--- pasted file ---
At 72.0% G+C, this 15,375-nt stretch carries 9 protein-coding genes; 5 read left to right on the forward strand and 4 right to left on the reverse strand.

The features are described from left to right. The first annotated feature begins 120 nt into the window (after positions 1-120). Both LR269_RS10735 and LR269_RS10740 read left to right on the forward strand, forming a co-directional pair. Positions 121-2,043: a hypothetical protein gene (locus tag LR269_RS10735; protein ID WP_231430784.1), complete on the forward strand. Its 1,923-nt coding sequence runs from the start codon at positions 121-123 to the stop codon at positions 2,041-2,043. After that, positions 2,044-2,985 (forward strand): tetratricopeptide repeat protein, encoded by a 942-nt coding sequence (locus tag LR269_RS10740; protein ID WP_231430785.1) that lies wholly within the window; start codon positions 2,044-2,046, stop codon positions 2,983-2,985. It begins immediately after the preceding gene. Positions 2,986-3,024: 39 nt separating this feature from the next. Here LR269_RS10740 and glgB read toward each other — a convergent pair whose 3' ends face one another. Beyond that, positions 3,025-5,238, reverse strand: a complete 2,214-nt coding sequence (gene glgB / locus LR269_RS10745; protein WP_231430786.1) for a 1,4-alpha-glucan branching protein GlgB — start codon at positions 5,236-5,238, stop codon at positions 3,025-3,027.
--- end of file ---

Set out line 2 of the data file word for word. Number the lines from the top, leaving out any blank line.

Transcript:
The features are described from left to right. The first annotated feature begins 120 nt into the window (after positions 1-120). Both LR269_RS10735 and LR269_RS10740 read left to right on the forward strand, forming a co-directional pair. Positions 121-2,043: a hypothetical protein gene (locus tag LR269_RS10735; protein ID WP_231430784.1), complete on the forward strand. Its 1,923-nt coding sequence runs from the start codon at positions 121-123 to the stop codon at positions 2,041-2,043. After that, positions 2,044-2,985 (forward strand): tetratricopeptide repeat protein, encoded by a 942-nt coding sequence (locus tag LR269_RS10740; protein ID WP_231430785.1) that lies wholly within the window; start codon positions 2,044-2,046, stop codon positions 2,983-2,985. It begins immediately after the preceding gene. Positions 2,986-3,024: 39 nt separating this feature from the next. Here LR269_RS10740 and glgB read toward each other — a convergent pair whose 3' ends face one another. Beyond that, positions 3,025-5,238, reverse strand: a complete 2,214-nt coding sequence (gene glgB / locus LR269_RS10745; protein WP_231430786.1) for a 1,4-alpha-glucan branching protein GlgB — start codon at positions 5,236-5,238, stop codon at positions 3,025-3,027.